Now, admittedly, there are quite a few professional politicians whose sole goal seems to be self-perpetuating electability - it's not unrealistic as such - but it doesn't work here. Unless you can sympathise with Hacker, and view him as someone who is trying to do good despite the situation he's in, then why should you care when Humphrey foils him, or cheer on the rare occasions he gets a small victory?
Humphrey himself seems hopelessly outclassed by this new ruthless Jim Hacker, and unable to defend himself against Hacker's repeated - and monotonous - threats of bringing in a Civil Service Bill. Surely after the first time he'd have started considering ways to counter this "ultimate weapon" of Hacker's? Why does he even continue helping Hacker at this point, rather than taking the rather obvious opportunity to rid himself not only of Hacker but of Claire Sutton too, in exchange for a more pliable PM?
Meanwhile, the focus of the show shifts from character-driven conflict between the four principal characters, to them working together to decide whether or not to provide the foreign minister's victim, and having decided fairly quickly to do so, considering the logistics of doing so and getting away with it. In the end, the foreign minister gives up on them and goes to sleep long before they themselves give up on the idea.
Then, of course, there's Kumranistan itself. You keep hoping for some kind of twist ending, where the foreign minister and ambassador were testing their host's moral courage - but no, everything is exactly as it originally seemed in that regard. The country could easily have been called Generistan (they're all interchangeable anyway, right?) - it's a simple caricature of an eastern Islamic dictatorship.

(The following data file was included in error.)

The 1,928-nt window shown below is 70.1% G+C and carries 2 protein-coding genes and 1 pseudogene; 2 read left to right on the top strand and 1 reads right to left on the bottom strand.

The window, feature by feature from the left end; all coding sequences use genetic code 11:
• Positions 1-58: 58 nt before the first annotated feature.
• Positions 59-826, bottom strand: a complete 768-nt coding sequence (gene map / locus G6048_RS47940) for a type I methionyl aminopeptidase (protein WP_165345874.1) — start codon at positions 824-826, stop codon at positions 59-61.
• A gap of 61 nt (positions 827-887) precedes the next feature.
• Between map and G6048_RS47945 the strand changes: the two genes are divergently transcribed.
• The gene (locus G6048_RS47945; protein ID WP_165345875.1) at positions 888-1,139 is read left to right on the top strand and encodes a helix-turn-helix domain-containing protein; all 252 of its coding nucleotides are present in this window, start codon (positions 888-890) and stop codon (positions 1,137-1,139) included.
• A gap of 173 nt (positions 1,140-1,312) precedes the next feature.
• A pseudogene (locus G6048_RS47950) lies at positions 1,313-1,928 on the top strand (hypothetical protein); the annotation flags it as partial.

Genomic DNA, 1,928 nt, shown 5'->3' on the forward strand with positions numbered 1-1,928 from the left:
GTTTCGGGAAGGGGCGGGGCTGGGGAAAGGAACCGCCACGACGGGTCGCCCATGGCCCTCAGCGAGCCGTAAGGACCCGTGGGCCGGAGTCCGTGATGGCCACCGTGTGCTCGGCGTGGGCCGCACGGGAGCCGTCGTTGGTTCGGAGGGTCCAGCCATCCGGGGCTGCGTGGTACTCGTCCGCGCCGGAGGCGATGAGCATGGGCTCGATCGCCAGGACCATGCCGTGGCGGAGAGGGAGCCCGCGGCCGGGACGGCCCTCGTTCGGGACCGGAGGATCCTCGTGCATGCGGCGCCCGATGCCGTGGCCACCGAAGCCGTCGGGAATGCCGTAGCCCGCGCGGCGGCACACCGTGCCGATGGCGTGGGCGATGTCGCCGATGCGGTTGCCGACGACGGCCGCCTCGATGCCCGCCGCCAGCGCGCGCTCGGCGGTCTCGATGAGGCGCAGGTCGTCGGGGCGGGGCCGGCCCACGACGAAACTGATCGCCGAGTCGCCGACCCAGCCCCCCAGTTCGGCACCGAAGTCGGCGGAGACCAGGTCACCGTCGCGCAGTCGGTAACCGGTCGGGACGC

Where the characters - mainly Hacker - used racist slurs, they were generally called out on it by the other characters. Unfortunately the same can't be said about the setting details and plot, or the rest of the character's interactions. The inconsistency of calling out slurs but condoning treating foreigners lives' as worthless2 may theoretically have been an intentional point - but given how unsubtly most of the other hypocrises and moral issues the play raised were highlighted, that seems unlikely.
The eventual solution to the original problem of the failing conference - distract the press from it with an unrelated policy announcement - does return to the show's roots quite well, in a short few minutes in the final scene, but this could have happened at the end of the first scene with no real loss of continuity. It's as if the writers, having written a good 40-minute show, that would have made an excellent start to a new TV series, realised that they needed to fill in an extra 80 minutes of play, and lacking any better ideas filled the majority of it with rape jokes that went precisely nowhere.
Near the end, Bernard laments that he thinks he has lost his moral compass. The play's problem is that it does the same. A promising start very quickly hit the bottom and kept digging.
1 The characters, despite spending most of the play talking about or around the topic, of course never use the 'r'-word. Not even Bernard, who is the most uncomfortable of the four with the idea, and attempts to discourage it, will call it what it is.
2 Hacker's remaining moral issues with providing the foreign minister's rape victim are resolved when he realises that she doesn't have to be British, and suggests finding a trafficked foreign prostitute instead. He then without a second thought or a hint of moral conflict has the girl he was considering sending to the foreign minister arrested by the military police as a terrorist suspect, solely to save his own career.